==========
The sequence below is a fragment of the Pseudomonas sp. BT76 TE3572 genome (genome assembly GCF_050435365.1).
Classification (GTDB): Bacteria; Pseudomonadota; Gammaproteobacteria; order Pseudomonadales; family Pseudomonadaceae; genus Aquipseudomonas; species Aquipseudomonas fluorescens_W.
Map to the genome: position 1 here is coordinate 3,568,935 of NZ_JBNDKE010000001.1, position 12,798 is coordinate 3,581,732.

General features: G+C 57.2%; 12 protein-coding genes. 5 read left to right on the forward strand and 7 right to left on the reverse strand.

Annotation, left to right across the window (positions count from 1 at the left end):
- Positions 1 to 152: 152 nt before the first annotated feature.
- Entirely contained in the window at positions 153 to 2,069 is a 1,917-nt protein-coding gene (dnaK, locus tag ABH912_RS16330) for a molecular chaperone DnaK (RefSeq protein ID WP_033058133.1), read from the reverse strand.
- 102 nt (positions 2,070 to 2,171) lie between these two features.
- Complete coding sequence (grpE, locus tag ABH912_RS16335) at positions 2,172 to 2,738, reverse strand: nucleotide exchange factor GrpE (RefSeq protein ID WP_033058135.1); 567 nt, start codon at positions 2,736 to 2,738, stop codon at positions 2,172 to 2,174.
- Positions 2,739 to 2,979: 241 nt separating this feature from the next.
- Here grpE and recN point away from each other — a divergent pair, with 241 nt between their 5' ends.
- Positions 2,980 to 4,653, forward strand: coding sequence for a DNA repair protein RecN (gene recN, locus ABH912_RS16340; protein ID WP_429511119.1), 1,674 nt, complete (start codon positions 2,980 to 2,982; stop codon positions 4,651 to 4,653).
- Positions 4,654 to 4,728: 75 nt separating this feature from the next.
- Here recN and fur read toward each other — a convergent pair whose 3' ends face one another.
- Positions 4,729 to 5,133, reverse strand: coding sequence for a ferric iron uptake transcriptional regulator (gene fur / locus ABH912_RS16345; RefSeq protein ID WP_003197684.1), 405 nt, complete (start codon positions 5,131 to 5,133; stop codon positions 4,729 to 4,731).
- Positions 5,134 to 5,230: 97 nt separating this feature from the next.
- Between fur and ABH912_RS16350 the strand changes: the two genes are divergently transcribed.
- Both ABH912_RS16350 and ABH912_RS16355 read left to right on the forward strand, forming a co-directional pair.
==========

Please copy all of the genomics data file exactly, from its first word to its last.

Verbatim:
The sequence below is a fragment of the Pseudomonas sp. BT76 TE3572 genome (genome assembly GCF_050435365.1).
Classification (GTDB): Bacteria; Pseudomonadota; Gammaproteobacteria; order Pseudomonadales; family Pseudomonadaceae; genus Aquipseudomonas; species Aquipseudomonas fluorescens_W.
Map to the genome: position 1 here is coordinate 3,568,935 of NZ_JBNDKE010000001.1, position 12,798 is coordinate 3,581,732.

General features: G+C 57.2%; 12 protein-coding genes. 5 read left to right on the forward strand and 7 right to left on the reverse strand.

Annotation, left to right across the window (positions count from 1 at the left end):
- Positions 1 to 152: 152 nt before the first annotated feature.
- Entirely contained in the window at positions 153 to 2,069 is a 1,917-nt protein-coding gene (dnaK, locus tag ABH912_RS16330) for a molecular chaperone DnaK (RefSeq protein ID WP_033058133.1), read from the reverse strand.
- 102 nt (positions 2,070 to 2,171) lie between these two features.
- Complete coding sequence (grpE, locus tag ABH912_RS16335) at positions 2,172 to 2,738, reverse strand: nucleotide exchange factor GrpE (RefSeq protein ID WP_033058135.1); 567 nt, start codon at positions 2,736 to 2,738, stop codon at positions 2,172 to 2,174.
- Positions 2,739 to 2,979: 241 nt separating this feature from the next.
- Here grpE and recN point away from each other — a divergent pair, with 241 nt between their 5' ends.
- Positions 2,980 to 4,653, forward strand: coding sequence for a DNA repair protein RecN (gene recN, locus ABH912_RS16340; protein ID WP_429511119.1), 1,674 nt, complete (start codon positions 2,980 to 2,982; stop codon positions 4,651 to 4,653).
- Positions 4,654 to 4,728: 75 nt separating this feature from the next.
- Here recN and fur read toward each other — a convergent pair whose 3' ends face one another.
- Positions 4,729 to 5,133, reverse strand: coding sequence for a ferric iron uptake transcriptional regulator (gene fur / locus ABH912_RS16345; RefSeq protein ID WP_003197684.1), 405 nt, complete (start codon positions 5,131 to 5,133; stop codon positions 4,729 to 4,731).
- Positions 5,134 to 5,230: 97 nt separating this feature from the next.
- Between fur and ABH912_RS16350 the strand changes: the two genes are divergently transcribed.
- Both ABH912_RS16350 and ABH912_RS16355 read left to right on the forward strand, forming a co-directional pair.